The Secret to Better Government Is Less Government
Governments. Can’t live with them, can’t live without them, right? From first world countries to war-torn hellholes, bemoaning politicians is de rigueur. Yet for all their flaws, we tend to view our elected officials as a necessary evil, for if they weren’t in office, the country would descend into anarchy. At least that’s what we’ve always been told. The history books, however, would demur.
Less Laws, More Living
589 days. That’s how long Belgian residents were forced to live without an elected government between 2010 and 2011. Due to disagreements between the Flemish and Walloons, a coalition could not be formed. While the two parties fought out their many differences, a former prime minister oversaw a bare bones government that handled the basic day-to-day operations.
Apocalyptic predictions abounded of what would happen to the rudderless country. A debt crisis would be inevitable, doom-mongers asserted. The fallout would affect Europe, they foretold. There would be anarchy. Chaos. Blood in the streets. In the event, the reality proved to be more banal. Nothing happened. Life went on as normal. And, by the time Belgium had entered the record books for its 589-day governmentless stint (a feat recently surpassed by Northern Ireland) its people had learned a lesson: the solution to better government might actually be less government.
The Creeping Hand of Big Government
Government can be likened to the bezel surrounding your smartphone screen: you want it to be as small as possible – ideally invisible. The invisible hand of government, with its system of checks and balances, is meant to serve the people through providing justice for all and supporting the most disadvantaged members of society. So how did we reach a state of affairs where the people are instead serving their government? Bloated civil service, ballooning government expenditure and a creeping barrage of laws have resulted in a top-heavy, tax-heavy behemoth that takes from the lowest rungs of society to prop up the top.
Libertarians catch a lot of flak for their idealistic dream of small government that largely leaves the populace alone. The idea isn’t that radical though; all its advocates are rooting for really is a return to the low taxation, low governance model that was the norm until the mid 20th century. Following decades of intrusion into every last facet of our lives, however, rolling back the clock, repealing the laws, and downsizing the number of elected officials is untenable to those who’ve come to rely on government handouts, from the feckless claiming lifelong benefits to the fat cats, bloated off government contracts awarded by their cronies. Government is the world’s biggest ponzi scheme.
People Are Fragile. Bitcoin Is Antifragile
We think of them as sprawling, soulless entities, but what is a government but a collection of people armed with a mandate to make themselves known? And that’s where the problem begins. Every newly elected government believes its first role, upon entering office, is to stamp its authority. This means rushing through a slew of laws within the magical First 100 Days. Like a newly appointed middle manager compelled to stamp their authority, governments just can’t resist governing. They are whores for laws, enacting legislation with wild abandon, and all the while seeking ways to further entrench their power.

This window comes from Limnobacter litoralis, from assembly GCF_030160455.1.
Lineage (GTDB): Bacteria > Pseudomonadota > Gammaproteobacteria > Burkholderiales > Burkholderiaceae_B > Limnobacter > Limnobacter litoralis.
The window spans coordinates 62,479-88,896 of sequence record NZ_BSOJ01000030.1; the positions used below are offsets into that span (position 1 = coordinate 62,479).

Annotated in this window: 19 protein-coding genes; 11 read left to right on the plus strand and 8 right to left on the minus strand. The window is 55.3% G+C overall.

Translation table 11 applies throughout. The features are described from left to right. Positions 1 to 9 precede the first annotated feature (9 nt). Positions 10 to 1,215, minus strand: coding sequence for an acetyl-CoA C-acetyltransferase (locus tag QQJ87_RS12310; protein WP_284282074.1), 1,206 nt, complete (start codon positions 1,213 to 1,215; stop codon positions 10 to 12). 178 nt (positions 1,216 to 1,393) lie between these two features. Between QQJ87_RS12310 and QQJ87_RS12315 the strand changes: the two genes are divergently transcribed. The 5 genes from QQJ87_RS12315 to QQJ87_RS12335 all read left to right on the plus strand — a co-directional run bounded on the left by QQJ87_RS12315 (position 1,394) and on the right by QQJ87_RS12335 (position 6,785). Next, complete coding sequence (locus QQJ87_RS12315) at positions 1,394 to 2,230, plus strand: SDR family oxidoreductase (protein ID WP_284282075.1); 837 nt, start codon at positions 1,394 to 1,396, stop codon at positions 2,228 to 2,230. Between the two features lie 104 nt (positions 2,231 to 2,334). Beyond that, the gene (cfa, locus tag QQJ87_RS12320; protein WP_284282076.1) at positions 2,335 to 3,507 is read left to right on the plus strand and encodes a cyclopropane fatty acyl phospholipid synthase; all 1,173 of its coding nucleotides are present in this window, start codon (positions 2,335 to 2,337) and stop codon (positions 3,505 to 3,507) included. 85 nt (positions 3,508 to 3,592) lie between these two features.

Bitcoin is, in many ways, the antithesis of statism. It is a form of money that removes power from governments and distributes it far and wide. Without the ability to print, debase, and devalue national currency, governments would be stripped of the means by which to implement their spurious laws and senseless schemes. For all its promise, however, Bitcoin is not about to take over the world any more than libertarianism is about to become the dominant political ideology. But what Bitcoin does is introduce a check against the worst excesses of government.
Less government. More Bitcoin.
When your government inflates the national currency so much it causes hyperinflation. When it spies so much it starts trying to backdoor encryption. When it meddles so much it demands full KYC for the most mundane transactions. When it taxes so hard even law-abiding citizens start seeking ways to hide their wealth. When government exceeds, Bitcoin is there. Not as a panacea or a cure-all, but as a protection against the most egregious fiscal policies and privacy invasions.
And unlike government, Bitcoin is optional. It’s sound money for those smart enough to appreciate it. To its proponents, the solution is simple: Less government. More Bitcoin.
Do you think government overreach has gone too far? Let us know in the comments section below.
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